Topical medications are creams, ointments, gels, lotions or patches that you apply directly on your skin to provide relief from nerve pain and inflammation. The active drugs in these medications are absorbed through the skin and provide localized pain relief.

Two types of topical medications used to treat neuropathy pain are:

  • Local anesthetics
  • Analgesics

Local anesthetics are used to treat localized pain. They work by numbing the area and blocking the pain where they are applied. Some local anesthetics are:

Nonprescription topical pain relievers (analgesics) — which are rubbed on the skin — are available to treat pain from neuropathy. These medications contain capsaicin (Capzasin-P, Dolorac, Zostrix® are brand names). A substance made from the seeds of hot chili peppers, capsaicin may reduce the ability of nerve cells to transmit pain messages to the brain. Capsaicin and other topical pain relievers provide temporary relief from minor pain located close to the skin’s surface.

Transcutaneous Electronic Nerve Stimulation (TENS)

Transcutaneous electronic nerve stimulation (TENS) is a method of therapy that may be used to treat nerve pain. It works by inhibiting pain signals from reaching the brain. It is a drug-free therapy that works by placing very small electrical impulses on specific nerve paths. The electrical impulses are delivered to the nerves through electrodes that are placed on the skin. Although it doesn’t work for everyone or all types of pain, TENS may be prescribed in combination with other treatments, primarily to provide relief from acute forms of nerve pain.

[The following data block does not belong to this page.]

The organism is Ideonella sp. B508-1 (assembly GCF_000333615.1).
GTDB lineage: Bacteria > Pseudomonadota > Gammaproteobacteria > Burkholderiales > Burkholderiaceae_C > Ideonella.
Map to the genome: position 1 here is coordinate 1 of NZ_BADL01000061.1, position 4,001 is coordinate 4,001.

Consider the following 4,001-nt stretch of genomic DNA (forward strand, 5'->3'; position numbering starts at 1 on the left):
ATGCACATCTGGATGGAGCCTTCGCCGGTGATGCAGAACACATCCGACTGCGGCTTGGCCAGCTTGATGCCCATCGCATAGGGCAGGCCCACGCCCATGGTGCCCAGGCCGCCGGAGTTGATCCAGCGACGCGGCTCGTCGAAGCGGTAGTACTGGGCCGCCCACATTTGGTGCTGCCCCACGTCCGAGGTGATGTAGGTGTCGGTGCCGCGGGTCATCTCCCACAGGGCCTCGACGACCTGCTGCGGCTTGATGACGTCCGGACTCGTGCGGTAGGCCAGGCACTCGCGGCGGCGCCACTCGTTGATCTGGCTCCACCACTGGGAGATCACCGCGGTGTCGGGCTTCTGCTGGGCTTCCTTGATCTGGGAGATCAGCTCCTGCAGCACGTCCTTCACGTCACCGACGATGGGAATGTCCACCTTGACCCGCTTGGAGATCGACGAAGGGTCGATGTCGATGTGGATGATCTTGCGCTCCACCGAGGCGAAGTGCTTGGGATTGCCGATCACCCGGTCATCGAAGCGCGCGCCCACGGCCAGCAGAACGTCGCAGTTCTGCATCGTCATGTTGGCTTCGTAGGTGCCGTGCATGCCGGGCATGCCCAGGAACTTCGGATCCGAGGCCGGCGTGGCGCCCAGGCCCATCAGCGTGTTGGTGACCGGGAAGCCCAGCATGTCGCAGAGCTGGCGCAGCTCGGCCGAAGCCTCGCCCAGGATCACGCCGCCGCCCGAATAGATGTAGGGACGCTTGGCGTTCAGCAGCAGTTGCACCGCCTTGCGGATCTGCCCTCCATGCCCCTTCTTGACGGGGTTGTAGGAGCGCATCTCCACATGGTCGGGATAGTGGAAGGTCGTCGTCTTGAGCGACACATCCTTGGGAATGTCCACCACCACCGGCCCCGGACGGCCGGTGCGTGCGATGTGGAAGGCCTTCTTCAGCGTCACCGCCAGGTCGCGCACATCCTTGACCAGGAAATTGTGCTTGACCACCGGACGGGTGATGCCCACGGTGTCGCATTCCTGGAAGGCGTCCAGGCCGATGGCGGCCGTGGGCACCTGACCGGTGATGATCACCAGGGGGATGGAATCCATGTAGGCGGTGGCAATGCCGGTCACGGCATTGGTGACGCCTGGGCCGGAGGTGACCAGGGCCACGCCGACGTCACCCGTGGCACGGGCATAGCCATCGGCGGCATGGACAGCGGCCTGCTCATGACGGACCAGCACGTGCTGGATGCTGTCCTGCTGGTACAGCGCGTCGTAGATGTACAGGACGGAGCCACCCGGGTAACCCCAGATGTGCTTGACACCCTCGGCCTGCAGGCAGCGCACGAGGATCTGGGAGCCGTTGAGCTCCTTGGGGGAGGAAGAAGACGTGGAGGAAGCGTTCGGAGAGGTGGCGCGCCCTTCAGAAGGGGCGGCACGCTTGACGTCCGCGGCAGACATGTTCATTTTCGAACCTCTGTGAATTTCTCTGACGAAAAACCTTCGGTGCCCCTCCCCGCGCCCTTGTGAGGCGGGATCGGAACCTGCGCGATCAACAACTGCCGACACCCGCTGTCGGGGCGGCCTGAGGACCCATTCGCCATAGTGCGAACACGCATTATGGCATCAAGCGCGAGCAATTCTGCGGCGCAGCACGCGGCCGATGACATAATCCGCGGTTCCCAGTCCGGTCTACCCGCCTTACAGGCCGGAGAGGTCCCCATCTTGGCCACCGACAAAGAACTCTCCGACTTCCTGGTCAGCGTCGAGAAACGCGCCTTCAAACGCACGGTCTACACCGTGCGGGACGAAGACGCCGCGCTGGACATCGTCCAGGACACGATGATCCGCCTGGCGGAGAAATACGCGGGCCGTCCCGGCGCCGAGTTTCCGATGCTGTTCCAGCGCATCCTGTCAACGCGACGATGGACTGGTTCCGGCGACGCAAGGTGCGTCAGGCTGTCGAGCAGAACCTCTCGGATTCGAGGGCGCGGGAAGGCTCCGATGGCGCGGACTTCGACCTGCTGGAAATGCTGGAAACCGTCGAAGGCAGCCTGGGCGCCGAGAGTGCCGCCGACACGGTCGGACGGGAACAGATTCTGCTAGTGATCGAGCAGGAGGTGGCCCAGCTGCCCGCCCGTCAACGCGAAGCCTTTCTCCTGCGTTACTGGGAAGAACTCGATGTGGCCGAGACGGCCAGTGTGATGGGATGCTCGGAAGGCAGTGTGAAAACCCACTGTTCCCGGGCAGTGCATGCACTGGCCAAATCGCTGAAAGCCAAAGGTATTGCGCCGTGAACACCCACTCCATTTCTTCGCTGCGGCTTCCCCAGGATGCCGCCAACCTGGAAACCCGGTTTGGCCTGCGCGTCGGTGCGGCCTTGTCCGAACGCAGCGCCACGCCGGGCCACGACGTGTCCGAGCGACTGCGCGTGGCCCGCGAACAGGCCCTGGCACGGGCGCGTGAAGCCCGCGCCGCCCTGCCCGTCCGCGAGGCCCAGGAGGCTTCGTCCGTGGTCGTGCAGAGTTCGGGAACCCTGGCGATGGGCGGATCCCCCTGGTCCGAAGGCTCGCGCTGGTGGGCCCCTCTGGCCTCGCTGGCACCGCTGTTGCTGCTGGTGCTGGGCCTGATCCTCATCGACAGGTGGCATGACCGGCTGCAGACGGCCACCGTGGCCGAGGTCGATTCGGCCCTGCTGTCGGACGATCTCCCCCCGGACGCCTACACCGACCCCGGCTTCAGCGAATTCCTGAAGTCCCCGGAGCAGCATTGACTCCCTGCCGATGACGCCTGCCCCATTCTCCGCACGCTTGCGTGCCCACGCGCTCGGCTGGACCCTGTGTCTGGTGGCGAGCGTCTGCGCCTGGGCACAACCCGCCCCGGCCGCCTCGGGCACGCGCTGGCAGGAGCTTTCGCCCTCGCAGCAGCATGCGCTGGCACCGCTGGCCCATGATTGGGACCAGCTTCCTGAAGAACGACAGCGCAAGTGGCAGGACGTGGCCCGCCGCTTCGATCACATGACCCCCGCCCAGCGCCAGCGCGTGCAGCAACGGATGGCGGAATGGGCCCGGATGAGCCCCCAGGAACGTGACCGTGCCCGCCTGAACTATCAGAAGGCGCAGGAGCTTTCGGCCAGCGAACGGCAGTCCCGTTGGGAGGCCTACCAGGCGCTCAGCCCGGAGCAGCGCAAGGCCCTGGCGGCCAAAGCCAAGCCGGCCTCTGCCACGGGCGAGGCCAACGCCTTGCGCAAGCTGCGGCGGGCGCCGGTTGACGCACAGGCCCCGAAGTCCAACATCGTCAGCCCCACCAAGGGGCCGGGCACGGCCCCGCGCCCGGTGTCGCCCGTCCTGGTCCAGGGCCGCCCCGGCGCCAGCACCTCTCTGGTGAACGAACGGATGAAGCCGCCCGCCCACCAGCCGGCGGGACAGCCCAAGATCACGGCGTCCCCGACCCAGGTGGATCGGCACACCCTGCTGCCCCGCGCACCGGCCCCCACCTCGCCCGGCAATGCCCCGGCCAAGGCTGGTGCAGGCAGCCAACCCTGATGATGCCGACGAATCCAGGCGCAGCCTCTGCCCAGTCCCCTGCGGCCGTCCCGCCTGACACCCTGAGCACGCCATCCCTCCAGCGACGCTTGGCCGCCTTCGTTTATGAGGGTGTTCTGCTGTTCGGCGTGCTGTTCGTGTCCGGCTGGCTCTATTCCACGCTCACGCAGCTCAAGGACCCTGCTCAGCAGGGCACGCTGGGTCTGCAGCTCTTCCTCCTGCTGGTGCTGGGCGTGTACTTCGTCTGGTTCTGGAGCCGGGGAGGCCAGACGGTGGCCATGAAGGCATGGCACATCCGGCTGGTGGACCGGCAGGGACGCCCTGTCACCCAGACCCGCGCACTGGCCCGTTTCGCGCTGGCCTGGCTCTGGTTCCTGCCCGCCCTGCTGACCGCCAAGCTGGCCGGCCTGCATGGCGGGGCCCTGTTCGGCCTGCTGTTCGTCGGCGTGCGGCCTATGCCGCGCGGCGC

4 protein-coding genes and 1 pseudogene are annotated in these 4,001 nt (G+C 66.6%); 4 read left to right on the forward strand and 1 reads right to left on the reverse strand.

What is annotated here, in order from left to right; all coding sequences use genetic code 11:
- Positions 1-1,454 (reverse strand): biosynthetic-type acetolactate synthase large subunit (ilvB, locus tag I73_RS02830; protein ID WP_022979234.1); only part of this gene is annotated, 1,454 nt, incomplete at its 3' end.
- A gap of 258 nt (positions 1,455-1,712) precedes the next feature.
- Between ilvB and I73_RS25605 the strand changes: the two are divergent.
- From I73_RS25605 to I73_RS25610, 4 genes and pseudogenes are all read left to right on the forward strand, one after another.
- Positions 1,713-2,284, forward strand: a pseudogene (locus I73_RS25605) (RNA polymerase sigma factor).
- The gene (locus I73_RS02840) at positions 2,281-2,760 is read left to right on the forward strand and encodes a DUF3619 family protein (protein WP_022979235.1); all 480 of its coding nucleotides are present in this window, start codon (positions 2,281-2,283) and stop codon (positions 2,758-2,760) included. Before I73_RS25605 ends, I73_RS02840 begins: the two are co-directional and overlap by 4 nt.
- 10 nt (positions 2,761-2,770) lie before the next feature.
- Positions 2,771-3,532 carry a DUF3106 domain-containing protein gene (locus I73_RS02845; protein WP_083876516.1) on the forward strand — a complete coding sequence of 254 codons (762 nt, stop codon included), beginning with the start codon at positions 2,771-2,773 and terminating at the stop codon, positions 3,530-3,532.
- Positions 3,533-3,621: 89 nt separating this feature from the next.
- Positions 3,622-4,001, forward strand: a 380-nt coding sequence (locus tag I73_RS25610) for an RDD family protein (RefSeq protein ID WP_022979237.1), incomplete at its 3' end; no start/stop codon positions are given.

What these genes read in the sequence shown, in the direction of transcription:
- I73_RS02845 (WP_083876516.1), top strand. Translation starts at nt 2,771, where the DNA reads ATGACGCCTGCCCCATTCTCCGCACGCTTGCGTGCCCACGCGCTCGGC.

Prescription medications for neuropathy

When over-the-counter pain medications do not relieve the pain associated with peripheral neuropathy, other types of medications and therapies are available, including prescription nonsteroidal anti-inflammatory drugs, narcotics, antidepressants, and topical medications.

Sometimes, drugs developed and used to control other conditions are effective pain relievers. In addition to relieving depression, many antidepressant drugs can relieve chronic pain. These drugs also may improve sleep quality, which may in turn help reduce pain. In some cases, antidepressants work by treating accompanying depression that makes chronic pain more difficult to handle.

  • Selective Serotonin Reuptake Inhibitors (SSRIs)
  • Serotonin and Norepinephrine Reuptake Inhibitors (SNRIs) (e.g.,Cymbalta®)
  • Norepinephrine Reuptake Inhibitors (e.g., Wellbutrin®)
  • Serotonin Receptor Modulators (SRM)

Alternative therapies for peripheral neuropathy

Many patients find that complementary and alternative therapies help manage pain caused by peripheral neuropathy. Complementary and alternative therapies are drug-free treatments that are non-invasive and support the idea that the body will work to heal itself. They may be used alone or may be combined with other medications and treatments.

Below are some of the most commonly used therapies. You are strongly encouraged to consult a neurologist with any questions or comments you have regarding your condition. The best care can only be given by a qualified provider who knows you personally.


Acupuncture is an ancient Chinese treatment that is performed today throughout the United States and Europe. Acupuncture involves inserting very thin needles into the body at specific points. Many people believe that acupuncture is an effective therapy to reduce pain. For some people with peripheral neuropathy, acupuncture acts as a complementary therapy because it may reduce the need to take pain-relieving drugs. Presently, research results are mixed as to whether or not acupuncture reduces chronic pain. A list of doctors that practice acupuncture is available from The American Academy of Medical Acupuncture (